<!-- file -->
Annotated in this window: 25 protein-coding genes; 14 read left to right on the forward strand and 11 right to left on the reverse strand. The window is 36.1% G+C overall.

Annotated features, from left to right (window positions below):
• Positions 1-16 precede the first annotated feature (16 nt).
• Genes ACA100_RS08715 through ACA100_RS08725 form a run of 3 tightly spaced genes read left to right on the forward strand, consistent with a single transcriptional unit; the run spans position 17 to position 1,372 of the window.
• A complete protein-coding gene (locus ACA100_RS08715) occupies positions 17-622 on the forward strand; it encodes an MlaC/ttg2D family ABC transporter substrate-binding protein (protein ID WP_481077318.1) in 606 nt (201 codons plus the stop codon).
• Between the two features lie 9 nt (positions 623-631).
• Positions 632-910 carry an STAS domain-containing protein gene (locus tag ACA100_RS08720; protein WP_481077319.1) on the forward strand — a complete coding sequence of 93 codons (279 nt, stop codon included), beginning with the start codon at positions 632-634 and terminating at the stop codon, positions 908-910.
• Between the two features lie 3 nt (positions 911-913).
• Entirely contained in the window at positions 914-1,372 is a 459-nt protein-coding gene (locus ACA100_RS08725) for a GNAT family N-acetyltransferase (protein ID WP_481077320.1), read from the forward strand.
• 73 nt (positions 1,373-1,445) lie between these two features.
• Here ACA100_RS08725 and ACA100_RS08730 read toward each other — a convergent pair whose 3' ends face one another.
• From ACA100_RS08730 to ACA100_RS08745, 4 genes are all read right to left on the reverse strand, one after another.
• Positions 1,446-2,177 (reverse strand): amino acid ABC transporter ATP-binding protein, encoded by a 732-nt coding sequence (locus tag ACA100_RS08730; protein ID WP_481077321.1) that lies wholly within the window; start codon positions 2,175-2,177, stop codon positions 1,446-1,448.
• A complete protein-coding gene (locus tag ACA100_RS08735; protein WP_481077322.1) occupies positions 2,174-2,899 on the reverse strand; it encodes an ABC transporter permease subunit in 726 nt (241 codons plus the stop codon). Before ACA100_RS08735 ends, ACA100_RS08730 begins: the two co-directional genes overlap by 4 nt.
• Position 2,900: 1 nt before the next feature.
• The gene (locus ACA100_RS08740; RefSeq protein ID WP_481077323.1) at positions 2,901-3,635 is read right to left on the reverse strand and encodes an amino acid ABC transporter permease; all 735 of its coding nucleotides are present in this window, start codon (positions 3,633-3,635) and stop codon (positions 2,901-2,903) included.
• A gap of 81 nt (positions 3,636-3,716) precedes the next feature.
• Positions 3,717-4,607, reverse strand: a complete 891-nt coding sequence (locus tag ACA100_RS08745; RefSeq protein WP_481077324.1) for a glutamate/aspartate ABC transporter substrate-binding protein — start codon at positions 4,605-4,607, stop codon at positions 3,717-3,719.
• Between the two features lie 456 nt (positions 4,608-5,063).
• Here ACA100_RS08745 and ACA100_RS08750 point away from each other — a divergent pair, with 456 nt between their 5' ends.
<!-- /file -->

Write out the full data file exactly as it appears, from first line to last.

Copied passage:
Annotated in this window: 25 protein-coding genes; 14 read left to right on the forward strand and 11 right to left on the reverse strand. The window is 36.1% G+C overall.

Annotated features, from left to right (window positions below):
• Positions 1-16 precede the first annotated feature (16 nt).
• Genes ACA100_RS08715 through ACA100_RS08725 form a run of 3 tightly spaced genes read left to right on the forward strand, consistent with a single transcriptional unit; the run spans position 17 to position 1,372 of the window.
• A complete protein-coding gene (locus ACA100_RS08715) occupies positions 17-622 on the forward strand; it encodes an MlaC/ttg2D family ABC transporter substrate-binding protein (protein ID WP_481077318.1) in 606 nt (201 codons plus the stop codon).
• Between the two features lie 9 nt (positions 623-631).
• Positions 632-910 carry an STAS domain-containing protein gene (locus tag ACA100_RS08720; protein WP_481077319.1) on the forward strand — a complete coding sequence of 93 codons (279 nt, stop codon included), beginning with the start codon at positions 632-634 and terminating at the stop codon, positions 908-910.
• Between the two features lie 3 nt (positions 911-913).
• Entirely contained in the window at positions 914-1,372 is a 459-nt protein-coding gene (locus ACA100_RS08725) for a GNAT family N-acetyltransferase (protein ID WP_481077320.1), read from the forward strand.
• 73 nt (positions 1,373-1,445) lie between these two features.
• Here ACA100_RS08725 and ACA100_RS08730 read toward each other — a convergent pair whose 3' ends face one another.
• From ACA100_RS08730 to ACA100_RS08745, 4 genes are all read right to left on the reverse strand, one after another.
• Positions 1,446-2,177 (reverse strand): amino acid ABC transporter ATP-binding protein, encoded by a 732-nt coding sequence (locus tag ACA100_RS08730; protein ID WP_481077321.1) that lies wholly within the window; start codon positions 2,175-2,177, stop codon positions 1,446-1,448.
• A complete protein-coding gene (locus tag ACA100_RS08735; protein WP_481077322.1) occupies positions 2,174-2,899 on the reverse strand; it encodes an ABC transporter permease subunit in 726 nt (241 codons plus the stop codon). Before ACA100_RS08735 ends, ACA100_RS08730 begins: the two co-directional genes overlap by 4 nt.
• Position 2,900: 1 nt before the next feature.
• The gene (locus ACA100_RS08740; RefSeq protein ID WP_481077323.1) at positions 2,901-3,635 is read right to left on the reverse strand and encodes an amino acid ABC transporter permease; all 735 of its coding nucleotides are present in this window, start codon (positions 3,633-3,635) and stop codon (positions 2,901-2,903) included.
• A gap of 81 nt (positions 3,636-3,716) precedes the next feature.
• Positions 3,717-4,607, reverse strand: a complete 891-nt coding sequence (locus tag ACA100_RS08745; RefSeq protein WP_481077324.1) for a glutamate/aspartate ABC transporter substrate-binding protein — start codon at positions 4,605-4,607, stop codon at positions 3,717-3,719.
• Between the two features lie 456 nt (positions 4,608-5,063).
• Here ACA100_RS08745 and ACA100_RS08750 point away from each other — a divergent pair, with 456 nt between their 5' ends.